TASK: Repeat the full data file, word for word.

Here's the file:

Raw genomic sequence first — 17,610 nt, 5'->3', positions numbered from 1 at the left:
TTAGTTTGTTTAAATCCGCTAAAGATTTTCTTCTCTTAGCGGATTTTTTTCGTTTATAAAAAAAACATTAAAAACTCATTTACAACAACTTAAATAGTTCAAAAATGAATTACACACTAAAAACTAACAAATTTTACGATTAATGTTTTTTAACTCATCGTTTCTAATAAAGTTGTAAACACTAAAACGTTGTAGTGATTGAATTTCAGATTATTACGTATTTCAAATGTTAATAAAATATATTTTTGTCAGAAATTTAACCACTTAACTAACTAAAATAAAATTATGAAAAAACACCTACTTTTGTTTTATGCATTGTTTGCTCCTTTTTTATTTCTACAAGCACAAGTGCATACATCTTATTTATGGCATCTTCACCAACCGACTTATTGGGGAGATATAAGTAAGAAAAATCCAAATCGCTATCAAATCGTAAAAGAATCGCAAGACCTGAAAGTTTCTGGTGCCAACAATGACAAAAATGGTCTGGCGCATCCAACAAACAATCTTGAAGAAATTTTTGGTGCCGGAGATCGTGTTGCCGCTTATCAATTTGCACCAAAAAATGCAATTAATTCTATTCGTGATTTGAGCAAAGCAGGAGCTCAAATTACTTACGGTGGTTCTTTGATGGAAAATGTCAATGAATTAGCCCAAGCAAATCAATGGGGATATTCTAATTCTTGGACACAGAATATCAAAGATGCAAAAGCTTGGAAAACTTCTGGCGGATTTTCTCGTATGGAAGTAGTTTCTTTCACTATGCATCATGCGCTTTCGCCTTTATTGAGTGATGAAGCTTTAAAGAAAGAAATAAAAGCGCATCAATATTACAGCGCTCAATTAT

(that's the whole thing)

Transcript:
Raw genomic sequence first — 17,610 nt, 5'->3', positions numbered from 1 at the left:
TTAGTTTGTTTAAATCCGCTAAAGATTTTCTTCTCTTAGCGGATTTTTTTCGTTTATAAAAAAAACATTAAAAACTCATTTACAACAACTTAAATAGTTCAAAAATGAATTACACACTAAAAACTAACAAATTTTACGATTAATGTTTTTTAACTCATCGTTTCTAATAAAGTTGTAAACACTAAAACGTTGTAGTGATTGAATTTCAGATTATTACGTATTTCAAATGTTAATAAAATATATTTTTGTCAGAAATTTAACCACTTAACTAACTAAAATAAAATTATGAAAAAACACCTACTTTTGTTTTATGCATTGTTTGCTCCTTTTTTATTTCTACAAGCACAAGTGCATACATCTTATTTATGGCATCTTCACCAACCGACTTATTGGGGAGATATAAGTAAGAAAAATCCAAATCGCTATCAAATCGTAAAAGAATCGCAAGACCTGAAAGTTTCTGGTGCCAACAATGACAAAAATGGTCTGGCGCATCCAACAAACAATCTTGAAGAAATTTTTGGTGCCGGAGATCGTGTTGCCGCTTATCAATTTGCACCAAAAAATGCAATTAATTCTATTCGTGATTTGAGCAAAGCAGGAGCTCAAATTACTTACGGTGGTTCTTTGATGGAAAATGTCAATGAATTAGCCCAAGCAAATCAATGGGGATATTCTAATTCTTGGACACAGAATATCAAAGATGCAAAAGCTTGGAAAACTTCTGGCGGATTTTCTCGTATGGAAGTAGTTTCTTTCACTATGCATCATGCGCTTTCGCCTTTATTGAGTGATGAAGCTTTAAAGAAAGAAATAAAAGCGCATCAATATTACAGCGCTCAATTAT